Miscasting, Tedium Vie With Humor in 'The Mexican'Try, if you can, to imagine Anthony Hopkins starring in an episode of "Friends," America's favorite sitcom, where the main characters wander about their apartment and neighborhood coffee shop until a problem as vexing as how to win back your lover surfaces and requires everyone to widen their eyes and flail their arms in conniption fits. The idea of a cool calculating Hopkins among a sea of befuddled models, who emphasize every utterance of the word "I" with a mea culpa striking of the chest, is sobering enough to keep most directors from allowing this scenario to ever materialize.
So when a movie like Gore Verbinski's "The Mexican," makes it to the big screen, you have to stop and ask yourself "How?"
Tough guy James Gandolfini, from the award-winning HBO special "The Sopranos," seems like a fish out of water with all the "Friends"- esque slapstick humor that Brad Pitt and Julia Roberts provide. Though crowds may gather around to see these two ignite some sparks in their first film together, they actually spend most of their time apart and audiences will leave the theater remembering only Gandolfini's noteworthy performance.
You want to give credit to Pitt and Roberts for both playing airheads so convincingly. Roberts is especially adept at delivering a never-ending stream of comical psychobabble, but it is Gandolfini's character that has the most depth.
The movie basically has no sense of direction until his character first appears, and no sense of closure until his last exit scene.
Better editing would have cut this long-winded monster down to size, but unfortunately all the good elements can be found right alongside the pointless ones. In addition, the script's quality could have been improved with smoother transitions between scenes. As it stands, the film is a gumbo of ideas that work and others that flop.
The story begins with the couple Jerry (Pitt) and Samantha (Roberts) on the verge of a breakup because of Jerry's inability to admit that he is an idiot, a liar and completely unconcerned about Samantha's feelings (or so she says).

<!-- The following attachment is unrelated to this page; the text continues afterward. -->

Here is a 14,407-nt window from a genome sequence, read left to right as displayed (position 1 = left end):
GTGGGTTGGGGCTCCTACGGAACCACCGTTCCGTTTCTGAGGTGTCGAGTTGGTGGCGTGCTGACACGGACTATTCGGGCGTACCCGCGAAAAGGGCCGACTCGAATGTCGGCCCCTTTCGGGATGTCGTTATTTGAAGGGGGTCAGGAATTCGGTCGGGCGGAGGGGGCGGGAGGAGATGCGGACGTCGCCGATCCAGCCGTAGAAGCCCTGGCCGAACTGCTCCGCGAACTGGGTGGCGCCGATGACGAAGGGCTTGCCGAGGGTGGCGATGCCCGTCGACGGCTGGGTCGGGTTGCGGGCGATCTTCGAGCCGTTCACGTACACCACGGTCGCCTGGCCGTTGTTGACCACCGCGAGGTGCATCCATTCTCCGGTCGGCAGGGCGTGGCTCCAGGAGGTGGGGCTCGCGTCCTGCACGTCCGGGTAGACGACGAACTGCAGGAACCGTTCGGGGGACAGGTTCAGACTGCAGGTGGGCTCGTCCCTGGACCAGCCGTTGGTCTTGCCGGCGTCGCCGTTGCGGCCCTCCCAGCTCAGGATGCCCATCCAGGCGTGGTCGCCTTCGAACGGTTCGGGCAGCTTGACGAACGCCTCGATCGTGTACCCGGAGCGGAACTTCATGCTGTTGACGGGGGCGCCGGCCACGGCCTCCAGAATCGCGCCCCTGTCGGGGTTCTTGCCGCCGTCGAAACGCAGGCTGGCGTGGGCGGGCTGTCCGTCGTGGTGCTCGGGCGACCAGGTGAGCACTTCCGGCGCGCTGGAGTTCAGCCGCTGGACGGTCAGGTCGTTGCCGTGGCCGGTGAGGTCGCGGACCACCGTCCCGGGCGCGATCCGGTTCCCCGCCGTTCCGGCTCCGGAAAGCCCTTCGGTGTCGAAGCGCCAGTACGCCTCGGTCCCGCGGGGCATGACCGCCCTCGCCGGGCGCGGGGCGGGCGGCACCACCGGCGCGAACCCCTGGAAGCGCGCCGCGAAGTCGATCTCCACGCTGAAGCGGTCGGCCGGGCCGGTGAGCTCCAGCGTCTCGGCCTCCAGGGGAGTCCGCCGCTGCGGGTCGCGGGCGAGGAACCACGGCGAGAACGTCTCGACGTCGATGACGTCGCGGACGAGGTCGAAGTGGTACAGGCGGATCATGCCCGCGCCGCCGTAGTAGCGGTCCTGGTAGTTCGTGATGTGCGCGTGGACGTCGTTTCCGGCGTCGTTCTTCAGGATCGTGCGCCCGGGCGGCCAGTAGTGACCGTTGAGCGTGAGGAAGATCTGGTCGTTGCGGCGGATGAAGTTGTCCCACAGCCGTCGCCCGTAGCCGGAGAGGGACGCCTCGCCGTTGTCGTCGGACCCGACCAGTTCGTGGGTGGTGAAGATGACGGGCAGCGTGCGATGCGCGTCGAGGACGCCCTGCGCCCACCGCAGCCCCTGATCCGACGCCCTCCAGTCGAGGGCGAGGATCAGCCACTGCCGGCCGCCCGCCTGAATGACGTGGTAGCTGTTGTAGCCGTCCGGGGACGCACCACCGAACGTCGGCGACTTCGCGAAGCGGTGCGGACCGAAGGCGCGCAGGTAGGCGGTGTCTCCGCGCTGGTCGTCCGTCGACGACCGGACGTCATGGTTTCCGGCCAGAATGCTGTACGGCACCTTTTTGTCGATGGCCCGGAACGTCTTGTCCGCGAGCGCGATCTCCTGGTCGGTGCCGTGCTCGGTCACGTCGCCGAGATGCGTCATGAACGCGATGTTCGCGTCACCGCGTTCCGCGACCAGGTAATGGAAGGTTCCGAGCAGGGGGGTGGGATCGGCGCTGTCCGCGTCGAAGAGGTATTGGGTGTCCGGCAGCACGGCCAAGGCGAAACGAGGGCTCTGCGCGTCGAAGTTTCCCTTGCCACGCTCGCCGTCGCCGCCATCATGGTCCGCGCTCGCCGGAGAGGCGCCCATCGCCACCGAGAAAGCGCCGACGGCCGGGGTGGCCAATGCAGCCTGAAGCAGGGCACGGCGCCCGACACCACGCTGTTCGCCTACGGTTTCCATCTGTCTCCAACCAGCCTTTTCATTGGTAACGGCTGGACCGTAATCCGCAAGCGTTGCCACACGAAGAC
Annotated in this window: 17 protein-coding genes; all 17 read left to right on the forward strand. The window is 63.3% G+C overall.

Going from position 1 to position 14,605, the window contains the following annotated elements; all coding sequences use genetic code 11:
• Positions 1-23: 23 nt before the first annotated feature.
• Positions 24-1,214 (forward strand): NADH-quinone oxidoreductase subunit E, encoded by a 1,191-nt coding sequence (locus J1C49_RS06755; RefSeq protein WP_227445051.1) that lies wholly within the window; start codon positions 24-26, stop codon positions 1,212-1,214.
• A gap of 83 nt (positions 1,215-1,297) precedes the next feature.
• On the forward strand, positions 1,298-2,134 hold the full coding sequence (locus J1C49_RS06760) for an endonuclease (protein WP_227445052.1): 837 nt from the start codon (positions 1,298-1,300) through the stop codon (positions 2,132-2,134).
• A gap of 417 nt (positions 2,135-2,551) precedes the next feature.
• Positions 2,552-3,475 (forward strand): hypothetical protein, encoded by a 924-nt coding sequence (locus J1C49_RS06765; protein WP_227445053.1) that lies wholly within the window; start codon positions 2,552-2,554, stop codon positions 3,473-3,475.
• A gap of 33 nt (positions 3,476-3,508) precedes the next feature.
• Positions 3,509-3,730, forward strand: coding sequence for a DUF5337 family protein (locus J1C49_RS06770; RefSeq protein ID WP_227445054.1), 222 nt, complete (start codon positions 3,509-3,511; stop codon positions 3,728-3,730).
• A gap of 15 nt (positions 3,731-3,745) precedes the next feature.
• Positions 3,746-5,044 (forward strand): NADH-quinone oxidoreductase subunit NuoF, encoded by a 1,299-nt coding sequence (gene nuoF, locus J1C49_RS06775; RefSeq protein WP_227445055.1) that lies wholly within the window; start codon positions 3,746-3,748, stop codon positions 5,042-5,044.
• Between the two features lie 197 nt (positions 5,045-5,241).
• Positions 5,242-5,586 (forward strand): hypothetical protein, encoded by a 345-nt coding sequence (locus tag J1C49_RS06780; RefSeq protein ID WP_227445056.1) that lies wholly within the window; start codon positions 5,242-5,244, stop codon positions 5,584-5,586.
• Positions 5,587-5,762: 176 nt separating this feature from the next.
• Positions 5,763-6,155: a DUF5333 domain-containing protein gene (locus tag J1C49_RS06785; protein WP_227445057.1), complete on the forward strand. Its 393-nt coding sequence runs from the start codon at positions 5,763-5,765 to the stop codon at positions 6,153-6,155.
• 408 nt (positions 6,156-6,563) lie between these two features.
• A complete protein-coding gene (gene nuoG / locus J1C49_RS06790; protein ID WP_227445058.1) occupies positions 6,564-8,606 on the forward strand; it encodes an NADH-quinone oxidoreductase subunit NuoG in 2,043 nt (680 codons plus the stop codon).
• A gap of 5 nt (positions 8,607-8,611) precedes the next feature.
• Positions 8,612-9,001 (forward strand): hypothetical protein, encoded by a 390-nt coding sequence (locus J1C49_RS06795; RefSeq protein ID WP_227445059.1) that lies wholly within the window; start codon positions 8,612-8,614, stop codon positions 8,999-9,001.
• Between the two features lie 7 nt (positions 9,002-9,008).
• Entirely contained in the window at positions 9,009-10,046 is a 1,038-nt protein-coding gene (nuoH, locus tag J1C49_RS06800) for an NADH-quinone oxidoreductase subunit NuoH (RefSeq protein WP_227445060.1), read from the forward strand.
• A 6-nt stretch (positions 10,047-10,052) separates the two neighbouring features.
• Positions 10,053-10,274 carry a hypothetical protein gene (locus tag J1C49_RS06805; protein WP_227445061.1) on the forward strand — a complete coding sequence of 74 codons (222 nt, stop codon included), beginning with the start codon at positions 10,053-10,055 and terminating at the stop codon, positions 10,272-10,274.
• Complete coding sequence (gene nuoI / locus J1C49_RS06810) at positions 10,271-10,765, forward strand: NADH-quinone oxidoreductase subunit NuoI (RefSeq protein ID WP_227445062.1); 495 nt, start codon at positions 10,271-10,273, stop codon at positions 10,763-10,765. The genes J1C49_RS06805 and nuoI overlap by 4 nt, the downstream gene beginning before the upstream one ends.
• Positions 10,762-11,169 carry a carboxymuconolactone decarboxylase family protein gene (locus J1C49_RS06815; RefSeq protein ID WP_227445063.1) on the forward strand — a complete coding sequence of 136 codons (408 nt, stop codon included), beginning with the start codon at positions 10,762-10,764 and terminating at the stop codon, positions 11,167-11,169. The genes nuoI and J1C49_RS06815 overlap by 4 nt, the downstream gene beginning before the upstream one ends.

The exact type of illegal activities Jerry is involved in is ambiguous, but it is somewhat taken for granted that he is running errands of a very shady nature for a crime boss who will kill him if he doesn't finish his last job.
Unfortunately, Samantha has about as much patience with Jerry as his gangster employers do and, after breaking up with him, decides to leave for Las Vegas by herself.
The mission Jerry has been sent on involves retrieving a cursed antique gun from the bowels of rural Mexico. What promises to be a simple enough trip, and a job that not even Jerry could mess up, turns out to be a disaster for this eternal loser.
After his designated partner and contact is killed by a stray bullet, his rental car is stolen with the coveted gun still inside. To make matters worse, he finds out that his contact was a grandson of the mob boss.
Meanwhile, Samantha gets herself kidnapped and is used as bait by a rogue hit man (Gandolfini), to make sure that Jerry doesn't get skittish and follows through with the mission as planned.
Both Pitt and Roberts are miscast for this type of movie. Basically, their characters are so lacking in anything memorable that they could have been replaced by anyone with less fame and a smaller guaranteed salary. The dialogue between the two is funny at times, but the chemistry between Gandolfini and Roberts is a lot more substantial and makes Pitt seem like he's along just for the ride.
The other disappointment, that you most definitely will begin to feel in your lower back about halfway through, is the length of this film.
The movie could have been cut by about 30 minutes because when Gandolfini finishes his last scene the movie basically flatlines.
Clocking in at a bold two hours, at its best the movie was generally pleasurable for about an hour, and at its worst was one of those movies that makes you squirm till you sweat (regardless of the air conditioning).
by Joseph Kim